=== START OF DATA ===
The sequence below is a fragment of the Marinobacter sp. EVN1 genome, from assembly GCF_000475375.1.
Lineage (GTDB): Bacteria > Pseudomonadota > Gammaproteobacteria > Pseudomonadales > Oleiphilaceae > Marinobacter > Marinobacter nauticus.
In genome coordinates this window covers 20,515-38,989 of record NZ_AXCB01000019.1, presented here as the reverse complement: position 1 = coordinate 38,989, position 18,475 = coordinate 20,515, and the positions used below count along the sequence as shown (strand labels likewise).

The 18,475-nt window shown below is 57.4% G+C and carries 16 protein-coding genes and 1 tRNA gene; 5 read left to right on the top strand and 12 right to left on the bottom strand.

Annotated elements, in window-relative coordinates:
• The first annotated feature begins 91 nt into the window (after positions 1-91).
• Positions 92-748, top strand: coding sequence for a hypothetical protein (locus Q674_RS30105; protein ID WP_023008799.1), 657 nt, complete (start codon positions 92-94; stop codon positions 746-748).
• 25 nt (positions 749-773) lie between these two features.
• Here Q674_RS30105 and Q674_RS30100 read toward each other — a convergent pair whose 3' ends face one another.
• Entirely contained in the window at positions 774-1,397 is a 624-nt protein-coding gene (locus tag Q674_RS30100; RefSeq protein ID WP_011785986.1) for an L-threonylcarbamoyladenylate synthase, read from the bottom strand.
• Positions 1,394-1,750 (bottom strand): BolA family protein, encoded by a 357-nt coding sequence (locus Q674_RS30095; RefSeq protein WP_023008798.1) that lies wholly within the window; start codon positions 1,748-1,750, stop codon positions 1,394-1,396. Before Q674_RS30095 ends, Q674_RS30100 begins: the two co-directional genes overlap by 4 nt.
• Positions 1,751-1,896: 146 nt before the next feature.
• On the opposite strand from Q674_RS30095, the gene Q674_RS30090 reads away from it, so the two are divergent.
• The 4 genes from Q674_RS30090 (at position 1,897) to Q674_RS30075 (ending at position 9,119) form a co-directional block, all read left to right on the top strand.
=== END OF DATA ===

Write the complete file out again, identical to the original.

The sequence below is a fragment of the Marinobacter sp. EVN1 genome, from assembly GCF_000475375.1.
Lineage (GTDB): Bacteria > Pseudomonadota > Gammaproteobacteria > Pseudomonadales > Oleiphilaceae > Marinobacter > Marinobacter nauticus.
In genome coordinates this window covers 20,515-38,989 of record NZ_AXCB01000019.1, presented here as the reverse complement: position 1 = coordinate 38,989, position 18,475 = coordinate 20,515, and the positions used below count along the sequence as shown (strand labels likewise).

The 18,475-nt window shown below is 57.4% G+C and carries 16 protein-coding genes and 1 tRNA gene; 5 read left to right on the top strand and 12 right to left on the bottom strand.

Annotated elements, in window-relative coordinates:
• The first annotated feature begins 91 nt into the window (after positions 1-91).
• Positions 92-748, top strand: coding sequence for a hypothetical protein (locus Q674_RS30105; protein ID WP_023008799.1), 657 nt, complete (start codon positions 92-94; stop codon positions 746-748).
• 25 nt (positions 749-773) lie between these two features.
• Here Q674_RS30105 and Q674_RS30100 read toward each other — a convergent pair whose 3' ends face one another.
• Entirely contained in the window at positions 774-1,397 is a 624-nt protein-coding gene (locus tag Q674_RS30100; RefSeq protein ID WP_011785986.1) for an L-threonylcarbamoyladenylate synthase, read from the bottom strand.
• Positions 1,394-1,750 (bottom strand): BolA family protein, encoded by a 357-nt coding sequence (locus Q674_RS30095; RefSeq protein WP_023008798.1) that lies wholly within the window; start codon positions 1,748-1,750, stop codon positions 1,394-1,396. Before Q674_RS30095 ends, Q674_RS30100 begins: the two co-directional genes overlap by 4 nt.
• Positions 1,751-1,896: 146 nt before the next feature.
• On the opposite strand from Q674_RS30095, the gene Q674_RS30090 reads away from it, so the two are divergent.
• The 4 genes from Q674_RS30090 (at position 1,897) to Q674_RS30075 (ending at position 9,119) form a co-directional block, all read left to right on the top strand.